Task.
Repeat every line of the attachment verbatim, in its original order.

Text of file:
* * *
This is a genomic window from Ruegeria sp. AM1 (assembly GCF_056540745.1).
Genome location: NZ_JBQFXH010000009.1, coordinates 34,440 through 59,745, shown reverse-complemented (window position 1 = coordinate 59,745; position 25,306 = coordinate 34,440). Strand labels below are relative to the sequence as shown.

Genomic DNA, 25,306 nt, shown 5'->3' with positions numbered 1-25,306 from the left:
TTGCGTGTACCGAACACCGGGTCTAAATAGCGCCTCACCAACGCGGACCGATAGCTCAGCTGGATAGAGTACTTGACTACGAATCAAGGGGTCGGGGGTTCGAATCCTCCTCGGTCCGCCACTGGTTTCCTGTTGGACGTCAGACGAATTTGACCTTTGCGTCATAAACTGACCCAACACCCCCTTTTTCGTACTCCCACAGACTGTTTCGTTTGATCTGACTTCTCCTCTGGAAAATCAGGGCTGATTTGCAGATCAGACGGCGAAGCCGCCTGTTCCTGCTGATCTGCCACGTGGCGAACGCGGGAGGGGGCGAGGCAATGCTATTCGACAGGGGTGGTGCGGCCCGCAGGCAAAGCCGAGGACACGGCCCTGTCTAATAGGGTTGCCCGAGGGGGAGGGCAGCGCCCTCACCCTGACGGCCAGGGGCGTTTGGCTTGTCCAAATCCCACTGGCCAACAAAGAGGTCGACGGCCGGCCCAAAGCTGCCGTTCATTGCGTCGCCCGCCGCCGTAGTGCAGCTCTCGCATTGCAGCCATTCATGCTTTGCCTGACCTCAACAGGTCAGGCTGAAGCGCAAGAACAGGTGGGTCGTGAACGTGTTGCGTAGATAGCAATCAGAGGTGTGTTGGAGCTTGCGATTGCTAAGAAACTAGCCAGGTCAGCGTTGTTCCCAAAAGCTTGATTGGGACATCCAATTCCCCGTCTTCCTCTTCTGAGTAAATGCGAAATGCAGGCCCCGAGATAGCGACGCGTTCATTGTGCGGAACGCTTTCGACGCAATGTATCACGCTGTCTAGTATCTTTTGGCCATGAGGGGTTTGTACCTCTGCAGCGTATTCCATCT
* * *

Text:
This is a genomic window from Ruegeria sp. AM1 (assembly GCF_056540745.1).
Genome location: NZ_JBQFXH010000009.1, coordinates 34,440 through 59,745, shown reverse-complemented (window position 1 = coordinate 59,745; position 25,306 = coordinate 34,440). Strand labels below are relative to the sequence as shown.

Genomic DNA, 25,306 nt, shown 5'->3' with positions numbered 1-25,306 from the left:
TTGCGTGTACCGAACACCGGGTCTAAATAGCGCCTCACCAACGCGGACCGATAGCTCAGCTGGATAGAGTACTTGACTACGAATCAAGGGGTCGGGGGTTCGAATCCTCCTCGGTCCGCCACTGGTTTCCTGTTGGACGTCAGACGAATTTGACCTTTGCGTCATAAACTGACCCAACACCCCCTTTTTCGTACTCCCACAGACTGTTTCGTTTGATCTGACTTCTCCTCTGGAAAATCAGGGCTGATTTGCAGATCAGACGGCGAAGCCGCCTGTTCCTGCTGATCTGCCACGTGGCGAACGCGGGAGGGGGCGAGGCAATGCTATTCGACAGGGGTGGTGCGGCCCGCAGGCAAAGCCGAGGACACGGCCCTGTCTAATAGGGTTGCCCGAGGGGGAGGGCAGCGCCCTCACCCTGACGGCCAGGGGCGTTTGGCTTGTCCAAATCCCACTGGCCAACAAAGAGGTCGACGGCCGGCCCAAAGCTGCCGTTCATTGCGTCGCCCGCCGCCGTAGTGCAGCTCTCGCATTGCAGCCATTCATGCTTTGCCTGACCTCAACAGGTCAGGCTGAAGCGCAAGAACAGGTGGGTCGTGAACGTGTTGCGTAGATAGCAATCAGAGGTGTGTTGGAGCTTGCGATTGCTAAGAAACTAGCCAGGTCAGCGTTGTTCCCAAAAGCTTGATTGGGACATCCAATTCCCCGTCTTCCTCTTCTGAGTAAATGCGAAATGCAGGCCCCGAGATAGCGACGCGTTCATTGTGCGGAACGCTTTCGACGCAATGTATCACGCTGTCTAGTATCTTTTGGCCATGAGGGGTTTGTACCTCTGCAGCGTATTCCATCT